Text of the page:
Heart of the Earth Center

[Note: The information on this page refers to a vision that we presently have no way of actualizing. The pandemic has hit Indian country very hard, so it hasn’t felt appropriate to launch an initiative that requires major funding for purposes other than COVID relief. At the same time, the vision for this Center came to us before the pandemic started, and we have reason to believe it will be of great benefit to all people. We’ve put its pages back online now (spring 2021) specifically in response to several situations that called it forth once again, occasions when we found ourselves describing the vision and saying its name. We do not know how this Center can come into being right now, but we honor the fact that apparently it wishes to express itself to other people at this time. If you find yourself responding to this vision in some way that moves you to contact us for more information, we invite you to reach out by email or phone.]

Yakni i Chukash means “Heart of the Earth” in Choctaw. (Click here to listen to the name said in Choctaw by Tapestry founder Dawn Hill.) Yakni i Chukash is a Center for Advancing Indigenous Knowledge: a physical Place collaborating with and through a group of people working together to serve, empower, and facilitate Indigenous Knowledge. Yakni i Chukash is “a” Center rather than “the” Center because many Indigenous people worldwide are working to advance Indigenous Knowledge. But, at the same time, Yakni i Chukash is an important new focal point, something that has called its own self into existence within our hearts and minds for reasons that must be respected.

The Land base portion of Yakni i Chukash is (and will be, in a more specific way) comprised of an actual, physical Land partner, which includes a geographic Place and the animals, plants, stones, waters, and everything else that are part of that Place. Because we are on the northern Great Plains, this means buffalo should be present, since those beings are an essential part of this Land. For the same reason, eagles, coyotes, mountain lion, deer, elk, pocket gophers, porcupines, meadowlarks, hawks, bull snakes, and other animals — as well as pine trees, grama grasses, wild sunflowers, yucca, and the microscopic organisms populating the soil among and within the roots of these plants — will be important members of the Land partner — either there to begin with or, as the land regenerates its health, returning if they’ve been absent for a time.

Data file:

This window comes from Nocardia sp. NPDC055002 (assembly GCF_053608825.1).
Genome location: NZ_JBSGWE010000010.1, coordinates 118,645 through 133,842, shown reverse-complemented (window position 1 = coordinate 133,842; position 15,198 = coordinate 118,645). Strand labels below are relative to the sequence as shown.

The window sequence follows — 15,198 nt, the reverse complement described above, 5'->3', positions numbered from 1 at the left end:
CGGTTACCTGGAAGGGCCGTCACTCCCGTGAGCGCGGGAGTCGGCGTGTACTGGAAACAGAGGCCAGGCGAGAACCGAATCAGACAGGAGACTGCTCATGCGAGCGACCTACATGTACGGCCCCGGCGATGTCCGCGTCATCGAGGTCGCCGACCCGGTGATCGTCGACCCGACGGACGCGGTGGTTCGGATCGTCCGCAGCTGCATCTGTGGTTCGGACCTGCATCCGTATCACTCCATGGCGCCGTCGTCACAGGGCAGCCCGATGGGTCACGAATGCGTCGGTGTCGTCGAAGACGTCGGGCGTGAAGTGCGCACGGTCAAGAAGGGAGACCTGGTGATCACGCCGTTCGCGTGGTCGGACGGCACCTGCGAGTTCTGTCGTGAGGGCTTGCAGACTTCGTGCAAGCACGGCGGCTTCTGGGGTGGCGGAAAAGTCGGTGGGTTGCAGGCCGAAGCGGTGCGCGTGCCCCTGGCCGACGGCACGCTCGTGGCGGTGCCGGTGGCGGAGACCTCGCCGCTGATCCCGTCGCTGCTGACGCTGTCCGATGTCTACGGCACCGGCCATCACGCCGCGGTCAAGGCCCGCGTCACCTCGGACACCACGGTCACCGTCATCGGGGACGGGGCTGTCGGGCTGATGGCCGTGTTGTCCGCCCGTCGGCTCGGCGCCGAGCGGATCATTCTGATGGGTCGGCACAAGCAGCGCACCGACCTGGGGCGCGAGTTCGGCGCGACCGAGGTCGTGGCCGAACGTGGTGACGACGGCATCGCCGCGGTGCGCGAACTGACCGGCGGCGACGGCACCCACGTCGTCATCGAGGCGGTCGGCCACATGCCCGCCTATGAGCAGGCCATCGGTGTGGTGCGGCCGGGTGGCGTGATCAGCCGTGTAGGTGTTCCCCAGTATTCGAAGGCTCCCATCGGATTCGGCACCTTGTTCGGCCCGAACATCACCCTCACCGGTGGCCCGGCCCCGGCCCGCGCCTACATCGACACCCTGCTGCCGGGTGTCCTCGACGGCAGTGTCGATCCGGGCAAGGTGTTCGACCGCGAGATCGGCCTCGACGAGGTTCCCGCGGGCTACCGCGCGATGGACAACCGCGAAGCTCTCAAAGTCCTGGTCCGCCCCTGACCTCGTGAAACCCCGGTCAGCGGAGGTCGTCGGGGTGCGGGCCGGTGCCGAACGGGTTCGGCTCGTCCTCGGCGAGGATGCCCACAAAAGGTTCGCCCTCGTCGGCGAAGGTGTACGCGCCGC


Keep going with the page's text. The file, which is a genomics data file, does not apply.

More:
Because Tapestry’s founder is Choctaw and that is as much a part of her as the buffalo are part of this Place, Choctaw ponies and Choctaw food crops — traditional varieties of corn, beans, squash, and other plants — are also woven into Yakni i Chukash.  The people of other Indigenous nations are a part of Yakni i Chukash as well, and each of them brings important elements of wisdom and understanding to the work by way of the language, ritual, and perspectives of their own people.

You could envision the Land partner acting as a powerful lens to focus all the human elements that come together in the Center’s work, in which case you could imagine the outpouring Knowledge that results as a brilliant light.  You could also envision the Land Partner as a loom weaving all these different elements into something of benefit to all, or as a soup pot that cooks together many different ingredients, brought by different people and traditions, into a nourishing food that is available to feed many. But however you envision the role of the Land Partner that literally grounds Yakni i Chukash, it’s essential to understand that the Land — which includes the stones, animals, plants, waters, and other living elements — is the powerful engine that drives the advance of Indigenous Knowledge through the work of the humans with which it collaborates.

You can gain more insight into the Vision manifesting itself as Yakni i Chukash by exploring the symbolism of the image below, which represents it.

Click here to read about the meaning of this emblem.